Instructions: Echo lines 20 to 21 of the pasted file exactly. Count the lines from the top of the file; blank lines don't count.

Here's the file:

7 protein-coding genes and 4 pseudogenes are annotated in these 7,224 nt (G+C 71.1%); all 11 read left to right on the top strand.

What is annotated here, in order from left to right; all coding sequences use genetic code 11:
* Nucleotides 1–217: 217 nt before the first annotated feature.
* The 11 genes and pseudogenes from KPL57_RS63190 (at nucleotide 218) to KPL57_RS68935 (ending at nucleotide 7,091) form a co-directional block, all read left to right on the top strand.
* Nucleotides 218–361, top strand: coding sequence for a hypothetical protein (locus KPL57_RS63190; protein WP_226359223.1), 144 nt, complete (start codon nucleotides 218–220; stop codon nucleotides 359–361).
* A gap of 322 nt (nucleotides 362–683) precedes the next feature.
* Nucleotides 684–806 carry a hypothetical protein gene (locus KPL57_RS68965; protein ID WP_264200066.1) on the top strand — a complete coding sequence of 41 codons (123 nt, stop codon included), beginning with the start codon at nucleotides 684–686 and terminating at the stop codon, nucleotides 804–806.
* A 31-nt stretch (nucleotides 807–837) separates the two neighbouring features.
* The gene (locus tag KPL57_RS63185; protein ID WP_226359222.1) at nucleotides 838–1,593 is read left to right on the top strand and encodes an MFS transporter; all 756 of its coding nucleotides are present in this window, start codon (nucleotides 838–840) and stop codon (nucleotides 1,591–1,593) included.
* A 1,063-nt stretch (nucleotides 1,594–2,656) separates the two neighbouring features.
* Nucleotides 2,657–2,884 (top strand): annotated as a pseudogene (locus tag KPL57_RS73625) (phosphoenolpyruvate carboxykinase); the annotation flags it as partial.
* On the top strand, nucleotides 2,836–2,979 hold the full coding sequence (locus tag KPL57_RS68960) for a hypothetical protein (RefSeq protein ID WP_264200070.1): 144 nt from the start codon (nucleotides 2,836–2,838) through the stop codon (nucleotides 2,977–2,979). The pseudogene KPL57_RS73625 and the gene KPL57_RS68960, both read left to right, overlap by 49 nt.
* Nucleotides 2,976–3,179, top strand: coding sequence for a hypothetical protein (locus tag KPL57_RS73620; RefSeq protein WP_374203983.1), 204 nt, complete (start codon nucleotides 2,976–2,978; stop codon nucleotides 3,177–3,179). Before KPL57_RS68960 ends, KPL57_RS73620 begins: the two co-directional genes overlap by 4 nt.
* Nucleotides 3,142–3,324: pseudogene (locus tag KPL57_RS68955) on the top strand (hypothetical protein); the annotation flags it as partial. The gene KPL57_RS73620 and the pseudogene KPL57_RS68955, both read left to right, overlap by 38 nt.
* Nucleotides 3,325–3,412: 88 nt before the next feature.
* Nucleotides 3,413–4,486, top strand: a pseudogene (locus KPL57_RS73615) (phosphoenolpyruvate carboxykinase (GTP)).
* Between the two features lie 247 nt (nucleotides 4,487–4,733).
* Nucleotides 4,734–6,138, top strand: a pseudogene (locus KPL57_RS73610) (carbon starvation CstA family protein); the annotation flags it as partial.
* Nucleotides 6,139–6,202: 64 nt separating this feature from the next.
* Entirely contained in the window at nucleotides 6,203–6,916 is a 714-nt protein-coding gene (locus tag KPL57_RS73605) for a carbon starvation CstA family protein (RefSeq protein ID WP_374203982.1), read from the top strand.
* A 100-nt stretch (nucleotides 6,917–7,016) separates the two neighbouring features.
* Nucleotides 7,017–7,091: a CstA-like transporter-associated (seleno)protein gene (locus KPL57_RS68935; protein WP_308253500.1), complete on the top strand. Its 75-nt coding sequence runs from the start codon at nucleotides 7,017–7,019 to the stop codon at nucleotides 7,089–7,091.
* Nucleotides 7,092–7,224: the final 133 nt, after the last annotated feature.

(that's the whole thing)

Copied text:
* Entirely contained in the window at nucleotides 6,203–6,916 is a 714-nt protein-coding gene (locus tag KPL57_RS73605) for a carbon starvation CstA family protein (RefSeq protein ID WP_374203982.1), read from the top strand.
* A 100-nt stretch (nucleotides 6,917–7,016) separates the two neighbouring features.